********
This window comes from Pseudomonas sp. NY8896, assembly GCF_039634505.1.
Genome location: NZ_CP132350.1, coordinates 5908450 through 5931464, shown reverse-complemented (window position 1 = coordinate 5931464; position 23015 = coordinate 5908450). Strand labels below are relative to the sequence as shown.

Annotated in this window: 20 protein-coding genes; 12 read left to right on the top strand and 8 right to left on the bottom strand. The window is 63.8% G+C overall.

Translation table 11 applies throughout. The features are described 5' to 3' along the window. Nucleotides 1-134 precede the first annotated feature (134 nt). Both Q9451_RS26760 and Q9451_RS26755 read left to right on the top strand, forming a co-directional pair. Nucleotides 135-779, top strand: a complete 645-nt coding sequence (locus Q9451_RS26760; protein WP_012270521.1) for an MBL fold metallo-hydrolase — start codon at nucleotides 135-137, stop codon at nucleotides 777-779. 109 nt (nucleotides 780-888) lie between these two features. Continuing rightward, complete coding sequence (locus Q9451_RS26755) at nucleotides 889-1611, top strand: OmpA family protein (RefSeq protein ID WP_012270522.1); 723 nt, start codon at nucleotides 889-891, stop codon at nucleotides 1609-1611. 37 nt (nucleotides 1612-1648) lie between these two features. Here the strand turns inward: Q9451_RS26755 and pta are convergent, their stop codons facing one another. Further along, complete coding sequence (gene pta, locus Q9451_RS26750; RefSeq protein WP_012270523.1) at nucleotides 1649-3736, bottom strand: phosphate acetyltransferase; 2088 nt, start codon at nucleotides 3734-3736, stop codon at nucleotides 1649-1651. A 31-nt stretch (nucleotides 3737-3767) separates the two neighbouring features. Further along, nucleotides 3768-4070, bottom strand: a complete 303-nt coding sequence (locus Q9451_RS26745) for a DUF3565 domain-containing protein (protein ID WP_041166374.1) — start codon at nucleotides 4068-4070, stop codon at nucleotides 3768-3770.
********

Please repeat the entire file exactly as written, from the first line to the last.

This window comes from Pseudomonas sp. NY8896, assembly GCF_039634505.1.
Genome location: NZ_CP132350.1, coordinates 5908450 through 5931464, shown reverse-complemented (window position 1 = coordinate 5931464; position 23015 = coordinate 5908450). Strand labels below are relative to the sequence as shown.

Annotated in this window: 20 protein-coding genes; 12 read left to right on the top strand and 8 right to left on the bottom strand. The window is 63.8% G+C overall.

Translation table 11 applies throughout. The features are described 5' to 3' along the window. Nucleotides 1-134 precede the first annotated feature (134 nt). Both Q9451_RS26760 and Q9451_RS26755 read left to right on the top strand, forming a co-directional pair. Nucleotides 135-779, top strand: a complete 645-nt coding sequence (locus Q9451_RS26760; protein WP_012270521.1) for an MBL fold metallo-hydrolase — start codon at nucleotides 135-137, stop codon at nucleotides 777-779. 109 nt (nucleotides 780-888) lie between these two features. Continuing rightward, complete coding sequence (locus Q9451_RS26755) at nucleotides 889-1611, top strand: OmpA family protein (RefSeq protein ID WP_012270522.1); 723 nt, start codon at nucleotides 889-891, stop codon at nucleotides 1609-1611. 37 nt (nucleotides 1612-1648) lie between these two features. Here the strand turns inward: Q9451_RS26755 and pta are convergent, their stop codons facing one another. Further along, complete coding sequence (gene pta, locus Q9451_RS26750; RefSeq protein WP_012270523.1) at nucleotides 1649-3736, bottom strand: phosphate acetyltransferase; 2088 nt, start codon at nucleotides 3734-3736, stop codon at nucleotides 1649-1651. A 31-nt stretch (nucleotides 3737-3767) separates the two neighbouring features. Further along, nucleotides 3768-4070, bottom strand: a complete 303-nt coding sequence (locus Q9451_RS26745) for a DUF3565 domain-containing protein (protein ID WP_041166374.1) — start codon at nucleotides 4068-4070, stop codon at nucleotides 3768-3770.